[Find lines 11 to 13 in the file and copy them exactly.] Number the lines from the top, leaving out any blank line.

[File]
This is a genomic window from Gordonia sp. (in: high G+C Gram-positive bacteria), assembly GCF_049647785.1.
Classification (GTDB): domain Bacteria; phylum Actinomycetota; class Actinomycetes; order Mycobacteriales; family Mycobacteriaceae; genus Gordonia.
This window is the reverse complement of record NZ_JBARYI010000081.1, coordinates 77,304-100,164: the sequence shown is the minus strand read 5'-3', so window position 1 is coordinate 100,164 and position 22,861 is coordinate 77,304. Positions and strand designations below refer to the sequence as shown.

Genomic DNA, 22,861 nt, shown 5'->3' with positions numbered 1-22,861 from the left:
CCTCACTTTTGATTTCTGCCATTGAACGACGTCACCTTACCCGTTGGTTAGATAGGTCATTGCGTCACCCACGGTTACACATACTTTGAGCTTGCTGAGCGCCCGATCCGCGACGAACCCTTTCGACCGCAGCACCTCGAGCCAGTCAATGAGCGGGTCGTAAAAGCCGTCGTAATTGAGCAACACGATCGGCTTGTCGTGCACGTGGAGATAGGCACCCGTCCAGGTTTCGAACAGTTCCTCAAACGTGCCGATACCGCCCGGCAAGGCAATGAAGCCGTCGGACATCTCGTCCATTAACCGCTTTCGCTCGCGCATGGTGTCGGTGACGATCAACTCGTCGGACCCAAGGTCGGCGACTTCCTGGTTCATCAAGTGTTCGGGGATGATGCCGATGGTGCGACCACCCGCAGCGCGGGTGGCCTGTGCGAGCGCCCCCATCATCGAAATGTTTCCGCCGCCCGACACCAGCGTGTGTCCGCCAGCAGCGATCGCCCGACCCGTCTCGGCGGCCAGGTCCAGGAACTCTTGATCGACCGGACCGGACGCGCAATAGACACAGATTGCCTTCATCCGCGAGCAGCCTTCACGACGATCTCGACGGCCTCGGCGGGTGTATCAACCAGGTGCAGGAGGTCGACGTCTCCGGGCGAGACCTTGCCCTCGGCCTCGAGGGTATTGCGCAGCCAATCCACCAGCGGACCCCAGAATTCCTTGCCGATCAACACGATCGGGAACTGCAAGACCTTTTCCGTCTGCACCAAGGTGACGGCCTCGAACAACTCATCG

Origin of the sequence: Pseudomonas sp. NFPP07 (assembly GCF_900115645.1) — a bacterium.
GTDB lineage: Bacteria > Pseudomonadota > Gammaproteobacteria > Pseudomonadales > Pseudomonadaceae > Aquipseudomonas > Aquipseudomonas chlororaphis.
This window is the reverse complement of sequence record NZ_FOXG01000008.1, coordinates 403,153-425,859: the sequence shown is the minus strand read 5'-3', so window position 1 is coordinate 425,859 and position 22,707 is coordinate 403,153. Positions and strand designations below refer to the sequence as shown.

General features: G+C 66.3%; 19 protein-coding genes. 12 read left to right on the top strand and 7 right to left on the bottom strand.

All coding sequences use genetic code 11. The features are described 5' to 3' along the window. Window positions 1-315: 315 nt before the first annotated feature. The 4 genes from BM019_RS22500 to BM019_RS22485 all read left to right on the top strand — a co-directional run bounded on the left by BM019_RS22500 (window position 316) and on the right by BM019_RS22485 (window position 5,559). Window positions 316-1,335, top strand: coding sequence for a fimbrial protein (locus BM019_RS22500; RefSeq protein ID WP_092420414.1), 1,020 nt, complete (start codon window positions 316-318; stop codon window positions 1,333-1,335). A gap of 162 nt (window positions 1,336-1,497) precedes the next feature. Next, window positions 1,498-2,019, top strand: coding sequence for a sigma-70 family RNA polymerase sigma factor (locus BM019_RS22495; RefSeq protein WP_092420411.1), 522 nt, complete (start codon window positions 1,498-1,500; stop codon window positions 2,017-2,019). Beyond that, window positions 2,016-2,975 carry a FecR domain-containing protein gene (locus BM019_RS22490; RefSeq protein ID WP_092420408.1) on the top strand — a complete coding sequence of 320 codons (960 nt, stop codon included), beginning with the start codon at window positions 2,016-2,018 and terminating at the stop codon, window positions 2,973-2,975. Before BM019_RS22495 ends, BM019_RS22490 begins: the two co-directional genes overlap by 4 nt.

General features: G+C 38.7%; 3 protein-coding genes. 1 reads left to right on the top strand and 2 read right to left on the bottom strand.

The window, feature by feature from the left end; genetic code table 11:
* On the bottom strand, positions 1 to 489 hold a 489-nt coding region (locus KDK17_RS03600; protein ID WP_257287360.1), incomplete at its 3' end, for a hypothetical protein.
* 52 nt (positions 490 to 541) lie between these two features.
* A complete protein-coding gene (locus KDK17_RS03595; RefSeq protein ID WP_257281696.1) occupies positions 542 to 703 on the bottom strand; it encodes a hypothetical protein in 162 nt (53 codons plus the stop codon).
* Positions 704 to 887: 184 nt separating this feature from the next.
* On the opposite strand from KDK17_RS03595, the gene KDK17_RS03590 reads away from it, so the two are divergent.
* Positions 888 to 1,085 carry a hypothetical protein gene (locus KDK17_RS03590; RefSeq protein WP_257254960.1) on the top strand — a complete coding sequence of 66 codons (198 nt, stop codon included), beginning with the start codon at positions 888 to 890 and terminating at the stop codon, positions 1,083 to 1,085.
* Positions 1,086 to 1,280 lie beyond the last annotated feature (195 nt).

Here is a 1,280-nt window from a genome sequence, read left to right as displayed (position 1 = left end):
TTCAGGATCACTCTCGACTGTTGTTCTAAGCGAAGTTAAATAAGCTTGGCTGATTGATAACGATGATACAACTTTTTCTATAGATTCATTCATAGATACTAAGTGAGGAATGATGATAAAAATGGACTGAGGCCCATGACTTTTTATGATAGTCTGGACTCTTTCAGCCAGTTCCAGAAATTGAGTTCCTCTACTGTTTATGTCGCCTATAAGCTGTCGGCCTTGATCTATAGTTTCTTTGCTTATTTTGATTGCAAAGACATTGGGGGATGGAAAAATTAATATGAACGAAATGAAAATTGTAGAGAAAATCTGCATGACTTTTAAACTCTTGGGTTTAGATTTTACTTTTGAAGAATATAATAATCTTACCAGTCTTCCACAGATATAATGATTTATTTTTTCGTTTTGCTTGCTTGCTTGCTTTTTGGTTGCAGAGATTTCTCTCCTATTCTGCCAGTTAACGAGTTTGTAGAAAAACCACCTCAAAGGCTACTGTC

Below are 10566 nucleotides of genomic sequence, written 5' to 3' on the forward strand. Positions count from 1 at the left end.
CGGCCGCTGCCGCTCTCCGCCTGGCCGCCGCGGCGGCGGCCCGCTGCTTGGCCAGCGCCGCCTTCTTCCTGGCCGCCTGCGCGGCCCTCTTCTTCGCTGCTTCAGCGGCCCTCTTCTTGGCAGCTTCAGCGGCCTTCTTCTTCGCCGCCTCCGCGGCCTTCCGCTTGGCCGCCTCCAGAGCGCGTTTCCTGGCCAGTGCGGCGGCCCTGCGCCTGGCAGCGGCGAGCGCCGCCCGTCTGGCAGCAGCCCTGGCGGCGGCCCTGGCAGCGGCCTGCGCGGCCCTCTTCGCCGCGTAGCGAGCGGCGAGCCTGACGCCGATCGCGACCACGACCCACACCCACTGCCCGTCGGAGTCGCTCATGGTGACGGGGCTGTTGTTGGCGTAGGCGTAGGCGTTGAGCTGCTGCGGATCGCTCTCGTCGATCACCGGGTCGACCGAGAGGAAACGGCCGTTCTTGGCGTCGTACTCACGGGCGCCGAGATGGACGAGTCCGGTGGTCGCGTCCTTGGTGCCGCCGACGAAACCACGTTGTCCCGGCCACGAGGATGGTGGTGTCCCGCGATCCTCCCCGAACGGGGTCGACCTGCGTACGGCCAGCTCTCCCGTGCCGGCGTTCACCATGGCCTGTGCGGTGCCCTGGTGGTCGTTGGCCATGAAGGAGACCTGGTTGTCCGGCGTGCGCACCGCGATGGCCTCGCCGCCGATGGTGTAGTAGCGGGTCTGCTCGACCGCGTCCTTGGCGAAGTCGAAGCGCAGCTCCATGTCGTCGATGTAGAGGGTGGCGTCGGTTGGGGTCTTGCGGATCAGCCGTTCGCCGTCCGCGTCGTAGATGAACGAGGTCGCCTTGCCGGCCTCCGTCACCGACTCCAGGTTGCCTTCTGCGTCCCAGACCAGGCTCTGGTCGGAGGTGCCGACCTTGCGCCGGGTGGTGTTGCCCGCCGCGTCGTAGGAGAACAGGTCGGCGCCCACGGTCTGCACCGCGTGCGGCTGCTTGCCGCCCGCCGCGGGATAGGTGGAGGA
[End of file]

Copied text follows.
General features: G+C 38.7%; 3 protein-coding genes. 1 reads left to right on the top strand and 2 read right to left on the bottom strand.

The window, feature by feature from the left end; genetic code table 11:
* On the bottom strand, positions 1 to 489 hold a 489-nt coding region (locus KDK17_RS03600; protein ID WP_257287360.1), incomplete at its 3' end, for a hypothetical protein.